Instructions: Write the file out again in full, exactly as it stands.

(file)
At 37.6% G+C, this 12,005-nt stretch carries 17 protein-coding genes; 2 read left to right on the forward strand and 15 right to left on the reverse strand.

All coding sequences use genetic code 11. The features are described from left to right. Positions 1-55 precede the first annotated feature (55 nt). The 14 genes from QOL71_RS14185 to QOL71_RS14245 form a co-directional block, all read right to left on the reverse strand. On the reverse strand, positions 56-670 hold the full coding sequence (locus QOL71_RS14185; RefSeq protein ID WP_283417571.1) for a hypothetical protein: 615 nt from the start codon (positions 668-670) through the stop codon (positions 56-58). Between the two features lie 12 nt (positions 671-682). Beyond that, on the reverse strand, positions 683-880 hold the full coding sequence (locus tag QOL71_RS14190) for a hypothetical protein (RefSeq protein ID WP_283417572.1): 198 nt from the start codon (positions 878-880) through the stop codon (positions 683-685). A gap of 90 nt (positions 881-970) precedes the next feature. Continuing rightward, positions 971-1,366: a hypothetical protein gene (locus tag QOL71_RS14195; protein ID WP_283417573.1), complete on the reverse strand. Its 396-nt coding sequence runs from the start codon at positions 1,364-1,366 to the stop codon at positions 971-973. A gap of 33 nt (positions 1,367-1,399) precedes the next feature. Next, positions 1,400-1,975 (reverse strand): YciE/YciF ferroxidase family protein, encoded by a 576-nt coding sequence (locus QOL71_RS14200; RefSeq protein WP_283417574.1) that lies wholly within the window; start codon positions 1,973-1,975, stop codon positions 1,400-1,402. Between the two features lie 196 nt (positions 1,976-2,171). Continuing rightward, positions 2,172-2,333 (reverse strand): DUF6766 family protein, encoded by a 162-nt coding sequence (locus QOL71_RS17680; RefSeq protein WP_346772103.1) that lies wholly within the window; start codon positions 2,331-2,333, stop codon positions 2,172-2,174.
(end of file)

At 37.6% G+C, this 12,005-nt stretch carries 17 protein-coding genes; 2 read left to right on the forward strand and 15 right to left on the reverse strand.

All coding sequences use genetic code 11. The features are described from left to right. Positions 1-55 precede the first annotated feature (55 nt). The 14 genes from QOL71_RS14185 to QOL71_RS14245 form a co-directional block, all read right to left on the reverse strand. On the reverse strand, positions 56-670 hold the full coding sequence (locus QOL71_RS14185; RefSeq protein ID WP_283417571.1) for a hypothetical protein: 615 nt from the start codon (positions 668-670) through the stop codon (positions 56-58). Between the two features lie 12 nt (positions 671-682). Beyond that, on the reverse strand, positions 683-880 hold the full coding sequence (locus tag QOL71_RS14190) for a hypothetical protein (RefSeq protein ID WP_283417572.1): 198 nt from the start codon (positions 878-880) through the stop codon (positions 683-685). A gap of 90 nt (positions 881-970) precedes the next feature. Continuing rightward, positions 971-1,366: a hypothetical protein gene (locus tag QOL71_RS14195; protein ID WP_283417573.1), complete on the reverse strand. Its 396-nt coding sequence runs from the start codon at positions 1,364-1,366 to the stop codon at positions 971-973. A gap of 33 nt (positions 1,367-1,399) precedes the next feature. Next, positions 1,400-1,975 (reverse strand): YciE/YciF ferroxidase family protein, encoded by a 576-nt coding sequence (locus QOL71_RS14200; RefSeq protein WP_283417574.1) that lies wholly within the window; start codon positions 1,973-1,975, stop codon positions 1,400-1,402. Between the two features lie 196 nt (positions 1,976-2,171). Continuing rightward, positions 2,172-2,333 (reverse strand): DUF6766 family protein, encoded by a 162-nt coding sequence (locus QOL71_RS17680; RefSeq protein WP_346772103.1) that lies wholly within the window; start codon positions 2,331-2,333, stop codon positions 2,172-2,174.